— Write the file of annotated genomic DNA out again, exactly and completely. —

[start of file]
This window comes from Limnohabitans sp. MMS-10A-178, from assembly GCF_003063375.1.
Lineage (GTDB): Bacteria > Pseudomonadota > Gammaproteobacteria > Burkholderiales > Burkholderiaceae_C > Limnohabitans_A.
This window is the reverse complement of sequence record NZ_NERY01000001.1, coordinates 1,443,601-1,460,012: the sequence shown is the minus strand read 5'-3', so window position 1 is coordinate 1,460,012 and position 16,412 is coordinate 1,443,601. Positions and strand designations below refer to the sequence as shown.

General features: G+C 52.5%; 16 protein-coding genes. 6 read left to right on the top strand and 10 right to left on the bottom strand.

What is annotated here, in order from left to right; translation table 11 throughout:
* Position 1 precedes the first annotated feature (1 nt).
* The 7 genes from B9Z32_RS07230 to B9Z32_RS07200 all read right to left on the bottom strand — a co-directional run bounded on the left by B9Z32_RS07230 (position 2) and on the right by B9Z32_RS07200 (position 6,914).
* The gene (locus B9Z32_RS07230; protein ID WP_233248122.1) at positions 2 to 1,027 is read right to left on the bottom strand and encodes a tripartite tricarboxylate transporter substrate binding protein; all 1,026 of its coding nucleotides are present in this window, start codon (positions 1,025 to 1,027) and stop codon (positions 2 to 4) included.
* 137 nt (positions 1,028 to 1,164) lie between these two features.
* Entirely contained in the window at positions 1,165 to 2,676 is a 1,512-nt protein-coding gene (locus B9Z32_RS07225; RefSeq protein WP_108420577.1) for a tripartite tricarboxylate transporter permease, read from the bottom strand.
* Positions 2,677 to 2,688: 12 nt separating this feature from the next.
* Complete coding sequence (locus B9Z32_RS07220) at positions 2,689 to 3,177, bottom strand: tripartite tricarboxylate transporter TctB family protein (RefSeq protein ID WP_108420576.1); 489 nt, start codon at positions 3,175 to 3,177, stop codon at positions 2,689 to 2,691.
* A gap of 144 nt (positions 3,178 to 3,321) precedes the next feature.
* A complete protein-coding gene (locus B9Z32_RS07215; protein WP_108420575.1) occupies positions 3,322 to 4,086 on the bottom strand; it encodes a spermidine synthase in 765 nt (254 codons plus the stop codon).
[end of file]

This window comes from Limnohabitans sp. MMS-10A-178, from assembly GCF_003063375.1.
Lineage (GTDB): Bacteria > Pseudomonadota > Gammaproteobacteria > Burkholderiales > Burkholderiaceae_C > Limnohabitans_A.
This window is the reverse complement of sequence record NZ_NERY01000001.1, coordinates 1,443,601-1,460,012: the sequence shown is the minus strand read 5'-3', so window position 1 is coordinate 1,460,012 and position 16,412 is coordinate 1,443,601. Positions and strand designations below refer to the sequence as shown.

General features: G+C 52.5%; 16 protein-coding genes. 6 read left to right on the top strand and 10 right to left on the bottom strand.

What is annotated here, in order from left to right; translation table 11 throughout:
* Position 1 precedes the first annotated feature (1 nt).
* The 7 genes from B9Z32_RS07230 to B9Z32_RS07200 all read right to left on the bottom strand — a co-directional run bounded on the left by B9Z32_RS07230 (position 2) and on the right by B9Z32_RS07200 (position 6,914).
* The gene (locus B9Z32_RS07230; protein ID WP_233248122.1) at positions 2 to 1,027 is read right to left on the bottom strand and encodes a tripartite tricarboxylate transporter substrate binding protein; all 1,026 of its coding nucleotides are present in this window, start codon (positions 1,025 to 1,027) and stop codon (positions 2 to 4) included.
* 137 nt (positions 1,028 to 1,164) lie between these two features.
* Entirely contained in the window at positions 1,165 to 2,676 is a 1,512-nt protein-coding gene (locus B9Z32_RS07225; RefSeq protein WP_108420577.1) for a tripartite tricarboxylate transporter permease, read from the bottom strand.
* Positions 2,677 to 2,688: 12 nt separating this feature from the next.
* Complete coding sequence (locus B9Z32_RS07220) at positions 2,689 to 3,177, bottom strand: tripartite tricarboxylate transporter TctB family protein (RefSeq protein ID WP_108420576.1); 489 nt, start codon at positions 3,175 to 3,177, stop codon at positions 2,689 to 2,691.
* A gap of 144 nt (positions 3,178 to 3,321) precedes the next feature.
* A complete protein-coding gene (locus B9Z32_RS07215; protein WP_108420575.1) occupies positions 3,322 to 4,086 on the bottom strand; it encodes a spermidine synthase in 765 nt (254 codons plus the stop codon).